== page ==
Who do you use to reinvest your dividends?

    Would Vanguard be a good choice to transfer to, so I can reinvest dividends?


  3. Anon,

    KFT is a hold. Part of shares received from Altria spin off in 2007. No new money added in a while.


    I do not reinvest dividends automatically. I wait for them to accumulate, or add funds to accumulated divdends before I buy more stock in same or different company

  4. Drew -

    If you want to have dividends reinvested automatically, I would recommend Sharebuilder. They will automatically reinvest dividends and will allow for partial shares which is useful if you have a smaller portfolio. For example, I just received a dividend on a company that I only own a couple shares of. The dividend was reinvested and 0.04 shares were purchased.

  5. Thanks for addressing this issue. I'm not a shareholder of ABT, but when I heard the spinoff announcement, I posed the question to myself what I would do if I were.

    In all honesty, I never answered that to my own satisfaction.

    If the businesses are both strong and related, I prefer that a company keep everything in house as it were.

    That's one of the reasons why I'm such a big fan of PEP - granted, the North American beverage market has been flat for a while now, but it's a stable business and there's still lots of growth opportunities in the emerging markets. And I really like the Gatorade brand, too. Plus there's also Frito Lay and even Quaker Oats.

    I think the product diversity helps sustain the overall business even as there have been recent calls to break up the company in order to "unlock" value via the share price.

    I'm pretty confident in stating that you and I are less "capital appreciation" type people and more "effective yield" type people.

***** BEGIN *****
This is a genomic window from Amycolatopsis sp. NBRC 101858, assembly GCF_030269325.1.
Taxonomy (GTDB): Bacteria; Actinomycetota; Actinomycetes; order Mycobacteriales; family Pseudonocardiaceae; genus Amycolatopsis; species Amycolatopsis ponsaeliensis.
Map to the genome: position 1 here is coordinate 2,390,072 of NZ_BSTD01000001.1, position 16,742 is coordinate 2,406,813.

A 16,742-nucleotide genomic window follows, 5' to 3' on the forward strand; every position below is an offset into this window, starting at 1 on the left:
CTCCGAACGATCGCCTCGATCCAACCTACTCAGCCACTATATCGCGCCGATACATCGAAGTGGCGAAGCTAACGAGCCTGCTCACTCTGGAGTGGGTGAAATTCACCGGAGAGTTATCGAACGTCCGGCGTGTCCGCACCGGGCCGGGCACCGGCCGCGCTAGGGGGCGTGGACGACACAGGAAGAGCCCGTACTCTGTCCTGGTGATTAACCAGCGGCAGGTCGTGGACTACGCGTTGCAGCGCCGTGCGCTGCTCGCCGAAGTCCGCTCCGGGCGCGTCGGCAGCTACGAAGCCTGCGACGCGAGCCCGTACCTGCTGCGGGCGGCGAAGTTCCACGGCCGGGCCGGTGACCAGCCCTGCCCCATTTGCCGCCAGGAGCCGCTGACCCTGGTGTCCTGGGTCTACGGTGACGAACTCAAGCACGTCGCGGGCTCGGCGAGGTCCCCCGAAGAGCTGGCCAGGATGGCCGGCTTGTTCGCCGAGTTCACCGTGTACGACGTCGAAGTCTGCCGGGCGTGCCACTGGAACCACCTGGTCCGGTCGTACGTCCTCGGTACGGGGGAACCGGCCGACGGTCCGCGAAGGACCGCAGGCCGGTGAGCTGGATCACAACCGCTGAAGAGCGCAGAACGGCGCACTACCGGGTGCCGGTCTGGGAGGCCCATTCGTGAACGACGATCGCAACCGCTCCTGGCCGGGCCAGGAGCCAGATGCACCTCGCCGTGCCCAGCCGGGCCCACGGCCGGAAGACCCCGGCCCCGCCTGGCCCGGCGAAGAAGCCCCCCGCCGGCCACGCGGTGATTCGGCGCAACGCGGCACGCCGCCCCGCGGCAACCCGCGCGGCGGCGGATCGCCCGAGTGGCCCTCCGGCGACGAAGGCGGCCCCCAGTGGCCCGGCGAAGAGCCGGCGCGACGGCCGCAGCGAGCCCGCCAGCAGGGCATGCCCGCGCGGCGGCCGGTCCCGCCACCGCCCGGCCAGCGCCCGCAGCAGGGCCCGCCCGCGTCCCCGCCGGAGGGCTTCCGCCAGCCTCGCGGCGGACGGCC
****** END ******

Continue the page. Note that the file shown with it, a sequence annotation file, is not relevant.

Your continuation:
My question to you re: the ABT move is what your future dividend expectations are for each of the two separate companies. Do you see a clear winner when it comes to future dividend growth?

    And if you could only own one of the two newly formed companies, which one would you own?

  6. Nice post DGI.

    I too, plan on holding my ABT.

    Will include this one in next week's roundup ;)

  7. @Drew... "Who do you use to reinvest your dividends?"

    I like TD Ameritrade for Dividend Reinvestment broker. All you do is ask to setup all your stock holdings as a dividend reinvestment and your done.

  8. Do you use an automatic stop loss or do you just look at a stock that is dropping and evaluate it as if you were purchasing it new?


  9. Drew, I use Vanguard and have found their service excellent. I have them reinvest dividends of some companies and for companies that I don't want to grow my position in, I take in cash sent to my money market account

  10. pmgminer@yahoo.comNovember 6, 2011 at 2:57 PM

    When a company splits, in this case KFT, what becomes of the shares held by investors? does each share become worth 2 in 1 of the new co`s or does a shareholder get 1 in each co. or do shareholder get a choice of co`s to recieve shares in or???? Please respond.

  11. PMG,

    When a company splits, investors will end up with shares in two companies.

    In Kraft's situation, investors will probably keep shares of Kraft but also receive some proportional amount of stock in the spin off company.

  12. I finally found this article it is great. Why did you not mention it to me before. This answers a lot of questions. TY Suzanne


Questions or comments? You can reach out to me at my website address name at gmail dot com.